The journey to an outcomes-approach to operational resilience

In this article by Heidi Richards, Independent Consultant and former APRA Executive of APRA Prudential Standard CPS 230, she explores the evolving concept of operational resilience as well as the history and reasoning behind today’s outcome-based approach.

By AnsaradaMon Jan 29 2024CEO-CFO, Audits and compliance, Security and risk management, Governance Risk and Compliance, Environmental Social and Governance, Board

Operational resilience may be the latest buzzword that regulated financial institutions need to learn, but it’s not a new concept. The emphasis on resilience to operational disruptions is just the flip side of the management of operational risks. But the shift in language reflects an important evolution in regulatory philosophy - toward targeting good outcomes for companies and their customers, with accountability on the company to achieve those outcomes.

This shift in thinking results from decades of regulatory experience with enforcing more and more standards, checklists and processes, which have not resulted in any obvious reduction in operational failures among regulated financial institutions.

APRA’s new standard CPS 230 is, in fact, largely a restatement and to some extent a streamlining of existing prudential requirements. What’s new is the expectation of a more comprehensive and outcomes-focused approach to operational risk management across business units and across the traditional risk and compliance silos of business continuity planning, outsourcing and information security.

The outcomes focus is evident in the requirement that financial institutions set their own risk tolerances for resilience outcomes, and demonstrate that they are managing to those tolerances. To do this, the operational resilience mindset starts with the critical business processes and product/service operations, rather than risk management teams, processes and controls.

To understand the shift in mindset that is occurring, it’s useful to consider how we got to this point.

Operational risk management as a discipline came into the regulatory gaze back in the 1990s after a series of rogue trader events at major global banks. At the same time, banking regulators from around the world were working on a new and (it was thought) more sophisticated regime for calculating capital requirements.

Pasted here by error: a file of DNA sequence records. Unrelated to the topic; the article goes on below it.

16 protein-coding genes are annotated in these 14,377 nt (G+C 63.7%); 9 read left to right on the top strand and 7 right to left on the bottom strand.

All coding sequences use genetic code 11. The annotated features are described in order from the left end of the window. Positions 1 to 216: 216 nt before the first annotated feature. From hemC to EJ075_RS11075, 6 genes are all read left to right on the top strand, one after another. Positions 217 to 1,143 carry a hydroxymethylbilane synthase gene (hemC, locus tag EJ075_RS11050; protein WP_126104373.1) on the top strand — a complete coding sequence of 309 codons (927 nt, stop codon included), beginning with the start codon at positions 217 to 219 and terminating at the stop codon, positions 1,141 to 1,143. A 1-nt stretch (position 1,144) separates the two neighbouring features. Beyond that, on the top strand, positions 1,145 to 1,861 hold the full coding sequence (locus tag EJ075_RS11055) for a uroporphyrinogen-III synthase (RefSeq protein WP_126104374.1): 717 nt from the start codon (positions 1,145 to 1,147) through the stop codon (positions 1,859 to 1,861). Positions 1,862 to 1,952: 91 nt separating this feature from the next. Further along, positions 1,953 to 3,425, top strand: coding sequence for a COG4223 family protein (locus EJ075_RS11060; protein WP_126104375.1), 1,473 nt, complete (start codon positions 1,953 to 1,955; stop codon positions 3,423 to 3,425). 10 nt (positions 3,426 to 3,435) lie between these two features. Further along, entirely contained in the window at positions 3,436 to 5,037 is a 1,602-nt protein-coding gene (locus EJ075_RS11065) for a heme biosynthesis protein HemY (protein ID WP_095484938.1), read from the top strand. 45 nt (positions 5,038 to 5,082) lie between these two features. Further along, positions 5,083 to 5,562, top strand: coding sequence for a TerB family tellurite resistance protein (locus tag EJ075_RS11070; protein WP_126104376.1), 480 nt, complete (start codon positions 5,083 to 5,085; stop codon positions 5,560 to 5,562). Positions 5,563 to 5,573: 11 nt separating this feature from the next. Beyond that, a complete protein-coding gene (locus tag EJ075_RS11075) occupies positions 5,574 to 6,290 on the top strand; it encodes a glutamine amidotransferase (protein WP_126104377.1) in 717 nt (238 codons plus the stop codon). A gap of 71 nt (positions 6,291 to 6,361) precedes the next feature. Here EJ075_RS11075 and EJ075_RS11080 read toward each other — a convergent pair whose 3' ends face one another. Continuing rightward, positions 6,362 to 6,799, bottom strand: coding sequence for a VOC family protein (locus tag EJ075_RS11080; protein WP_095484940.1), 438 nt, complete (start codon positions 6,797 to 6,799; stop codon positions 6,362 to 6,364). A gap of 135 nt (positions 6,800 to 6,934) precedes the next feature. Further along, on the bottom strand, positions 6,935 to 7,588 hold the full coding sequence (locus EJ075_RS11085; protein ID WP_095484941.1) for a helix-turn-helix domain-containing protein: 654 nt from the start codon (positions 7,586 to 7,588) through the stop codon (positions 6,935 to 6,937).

For a bank, capital on the balance sheet is critical to absorb unexpected financial losses and can help quantify and price risk. But capital comes with a significant cost to profitability, so, despite these benefits, banks have an incentive to minimise capital requirements.

A push by global banks for a more ‘scientific’ (and less costly) approach to model possible future losses for traditional bank credit and market risks led to the Basel II capital reforms in 2004. The thinking was the operational risks could also be managed in terms of financial loss impacts and risk-adjusted returns.

Under Basel II, banks would be accredited by their regulators to model regulatory capital requirements for operational risk, based on factors such as historical data, scenario-based potential losses and implementation of controls.

But unlike credit and market risk, quantitative modelling of operational risk capital was largely an experiment. There was no historical data, and little evidence that operational risk losses could be scientifically modelled or managed via capital incentives.

Despite this, the Basel II Advanced Modelling Approach was in place for 15 years at many global banks, including the major banks in Australia. At the same time, as technological change intensified and accelerated, information security, contingency and other technology-related risks grew in importance. Concerns emerged that the capital regime encouraged banks to focus on minimising a financial number, rather than minimising risk to them and their customers.

Ultimately, as part of the post-Global Financial Crisis regulatory reforms, operational risk capital modelling was largely abandoned. But this prompted some countries to push for a better approach – operational resilience.

Unlike capital or traditional risk silos, the concept of resilience is an opportunity to get business units and management involved. Modern tools to track and monitor resilience indicators, rather than backward-looking controls and risk maps, can be accessed by the whole organisation to provide transparency and accountability. Specialist skills may be required in areas like cybersecurity, but operational risk management will struggle to avoid being viewed as little more than a compliance exercise if it doesn’t start and end with the business.

Stay ahead of evolving regulatory requirements

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Heidi is a former senior regulator with 30 years experience leading policy and regulatory reforms at APRA, the Reserve Bank of Australia, the US Federal Reserve Board and US Treasury. Since retiring from the public service, Heidi provides guidance on regulatory strategy to banks and regulated financial institutions, fintechs, boards and CROs. Currently Heidi is focusing on scaling up risk and compliance functions, banking-as-a-service, operational resilience and open data. She loves to talk about improving how we design and implement regulation.
Heidi Richards, Independent Consultant, Former APRA Executive

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